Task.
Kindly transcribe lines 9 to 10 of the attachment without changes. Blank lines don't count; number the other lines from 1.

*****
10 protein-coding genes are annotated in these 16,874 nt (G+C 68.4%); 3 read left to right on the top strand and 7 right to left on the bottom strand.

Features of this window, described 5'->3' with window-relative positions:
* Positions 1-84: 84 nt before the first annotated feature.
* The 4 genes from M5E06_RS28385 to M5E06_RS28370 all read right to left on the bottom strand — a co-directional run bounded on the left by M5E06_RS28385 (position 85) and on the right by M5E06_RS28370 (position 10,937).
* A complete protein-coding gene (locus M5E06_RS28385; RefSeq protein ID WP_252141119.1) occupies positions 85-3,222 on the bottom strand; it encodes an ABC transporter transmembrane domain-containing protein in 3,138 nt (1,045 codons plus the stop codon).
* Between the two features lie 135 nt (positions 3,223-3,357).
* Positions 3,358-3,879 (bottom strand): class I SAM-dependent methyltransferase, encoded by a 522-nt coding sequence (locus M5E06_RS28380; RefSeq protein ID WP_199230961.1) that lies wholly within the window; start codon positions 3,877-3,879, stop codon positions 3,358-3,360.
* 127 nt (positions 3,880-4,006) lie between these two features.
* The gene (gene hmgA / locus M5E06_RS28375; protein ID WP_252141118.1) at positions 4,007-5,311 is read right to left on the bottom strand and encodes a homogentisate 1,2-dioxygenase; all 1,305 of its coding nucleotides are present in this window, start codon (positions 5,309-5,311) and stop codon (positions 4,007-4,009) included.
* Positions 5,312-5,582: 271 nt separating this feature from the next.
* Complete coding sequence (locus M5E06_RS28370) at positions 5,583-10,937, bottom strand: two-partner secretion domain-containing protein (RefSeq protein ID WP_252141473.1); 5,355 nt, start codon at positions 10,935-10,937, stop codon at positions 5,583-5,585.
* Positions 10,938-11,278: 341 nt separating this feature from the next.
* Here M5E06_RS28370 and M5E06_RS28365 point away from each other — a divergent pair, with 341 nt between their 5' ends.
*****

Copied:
* The gene (gene hmgA / locus M5E06_RS28375; protein ID WP_252141118.1) at positions 4,007-5,311 is read right to left on the bottom strand and encodes a homogentisate 1,2-dioxygenase; all 1,305 of its coding nucleotides are present in this window, start codon (positions 5,309-5,311) and stop codon (positions 4,007-4,009) included.
* Positions 5,312-5,582: 271 nt separating this feature from the next.